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Groups go to court against Senate election review

Fighting subpeona for voters' personal data

  • Scott LaMar
FILE - A canvas observer photographs Lehigh County provisional ballots as vote counting in the general election continues, Nov. 6, 2020, in Allentown, Pa. A review by The Associated Press in the six battleground states disputed by former President Trump has found fewer than 475 cases of potential voter fraud, a minuscule number that would have made no difference in the 2020 presidential election. Democrat Joe Biden won Arizona, Georgia, Michigan, Nevada, Pennsylvania and Wisconsin and their 79 Electoral College votes by a combined 311,257 votes out of 25.5 million ballots cast for president. (AP Photo/Mary Altaffer, file)

AP Photo/Mary Altaffer, file

FILE - A canvas observer photographs Lehigh County provisional ballots as vote counting in the general election continues, Nov. 6, 2020, in Allentown, Pa. A review by The Associated Press in the six battleground states disputed by former President Trump has found fewer than 475 cases of potential voter fraud, a minuscule number that would have made no difference in the 2020 presidential election. Democrat Joe Biden won Arizona, Georgia, Michigan, Nevada, Pennsylvania and Wisconsin and their 79 Electoral College votes by a combined 311,257 votes out of 25.5 million ballots cast for president. (AP Photo/Mary Altaffer, file)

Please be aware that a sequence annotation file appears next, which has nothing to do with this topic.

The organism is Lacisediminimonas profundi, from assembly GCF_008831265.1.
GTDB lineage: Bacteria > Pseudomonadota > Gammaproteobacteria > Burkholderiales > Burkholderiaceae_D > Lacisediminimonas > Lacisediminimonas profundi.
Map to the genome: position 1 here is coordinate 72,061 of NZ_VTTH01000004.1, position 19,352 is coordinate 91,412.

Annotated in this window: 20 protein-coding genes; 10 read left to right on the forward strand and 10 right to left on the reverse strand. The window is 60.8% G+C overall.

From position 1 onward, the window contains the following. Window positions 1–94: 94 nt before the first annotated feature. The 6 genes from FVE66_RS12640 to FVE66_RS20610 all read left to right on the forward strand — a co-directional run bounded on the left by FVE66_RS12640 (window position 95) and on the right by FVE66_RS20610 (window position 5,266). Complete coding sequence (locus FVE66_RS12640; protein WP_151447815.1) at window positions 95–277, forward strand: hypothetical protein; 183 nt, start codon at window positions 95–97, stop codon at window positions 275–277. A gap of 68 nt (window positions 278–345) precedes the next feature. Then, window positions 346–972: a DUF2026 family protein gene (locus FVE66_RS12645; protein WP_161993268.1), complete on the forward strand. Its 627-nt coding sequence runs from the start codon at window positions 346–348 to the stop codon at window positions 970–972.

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Airdate: Wednesday, December 22, 2021

Last month State Senate Republicans agreed to pay an Iowa consulting firm $270,000 over the next six months to review the 2020 election in Pennsylvania. They say the review is designed to determine the flaws that exist in the election system and fix them through legislation.

Skeptics argue the real impetus for the effort is to satisfy former President Donald Trump’s unsubstantiated claims of election fraud.

Three advocacy organizations and eight voters have gone to court to fight a subpoena issued by the Senate Intergovernmental Operations Committee that wants voters’ names, addresses, dates of birth, driver’s license numbers and partial social security numbers.

On Wednesday’s Smart Talk, we’re joined by Robin Roberts – one of the voters challenging the subpoena – and Vic Walczak, the American Civil Liberties Union- Pennsylvania legal director to explain their opposition to providing the information.

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